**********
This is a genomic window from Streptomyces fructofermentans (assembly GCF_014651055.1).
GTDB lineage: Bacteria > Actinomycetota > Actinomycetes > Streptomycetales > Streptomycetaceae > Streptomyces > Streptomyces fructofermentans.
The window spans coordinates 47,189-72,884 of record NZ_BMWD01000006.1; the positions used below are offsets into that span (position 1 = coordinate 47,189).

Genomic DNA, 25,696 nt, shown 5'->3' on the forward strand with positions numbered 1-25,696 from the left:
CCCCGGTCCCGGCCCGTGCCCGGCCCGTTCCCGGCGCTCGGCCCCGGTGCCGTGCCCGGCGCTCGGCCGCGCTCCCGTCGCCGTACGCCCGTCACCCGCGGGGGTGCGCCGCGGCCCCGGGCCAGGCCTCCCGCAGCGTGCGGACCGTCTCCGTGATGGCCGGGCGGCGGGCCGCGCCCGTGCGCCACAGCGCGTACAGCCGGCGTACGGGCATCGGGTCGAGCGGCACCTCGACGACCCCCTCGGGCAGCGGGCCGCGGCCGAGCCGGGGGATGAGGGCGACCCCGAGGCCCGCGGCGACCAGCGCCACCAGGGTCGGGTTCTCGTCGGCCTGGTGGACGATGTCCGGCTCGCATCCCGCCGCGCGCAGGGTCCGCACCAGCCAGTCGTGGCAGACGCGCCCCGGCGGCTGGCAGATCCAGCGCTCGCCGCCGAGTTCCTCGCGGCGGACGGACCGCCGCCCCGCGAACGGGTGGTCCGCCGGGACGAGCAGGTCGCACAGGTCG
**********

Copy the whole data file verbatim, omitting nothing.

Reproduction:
This is a genomic window from Streptomyces fructofermentans (assembly GCF_014651055.1).
GTDB lineage: Bacteria > Actinomycetota > Actinomycetes > Streptomycetales > Streptomycetaceae > Streptomyces > Streptomyces fructofermentans.
The window spans coordinates 47,189-72,884 of record NZ_BMWD01000006.1; the positions used below are offsets into that span (position 1 = coordinate 47,189).

Genomic DNA, 25,696 nt, shown 5'->3' on the forward strand with positions numbered 1-25,696 from the left:
CCCCGGTCCCGGCCCGTGCCCGGCCCGTTCCCGGCGCTCGGCCCCGGTGCCGTGCCCGGCGCTCGGCCGCGCTCCCGTCGCCGTACGCCCGTCACCCGCGGGGGTGCGCCGCGGCCCCGGGCCAGGCCTCCCGCAGCGTGCGGACCGTCTCCGTGATGGCCGGGCGGCGGGCCGCGCCCGTGCGCCACAGCGCGTACAGCCGGCGTACGGGCATCGGGTCGAGCGGCACCTCGACGACCCCCTCGGGCAGCGGGCCGCGGCCGAGCCGGGGGATGAGGGCGACCCCGAGGCCCGCGGCGACCAGCGCCACCAGGGTCGGGTTCTCGTCGGCCTGGTGGACGATGTCCGGCTCGCATCCCGCCGCGCGCAGGGTCCGCACCAGCCAGTCGTGGCAGACGCGCCCCGGCGGCTGGCAGATCCAGCGCTCGCCGCCGAGTTCCTCGCGGCGGACGGACCGCCGCCCCGCGAACGGGTGGTCCGCCGGGACGAGCAGGTCGCACAGGTCG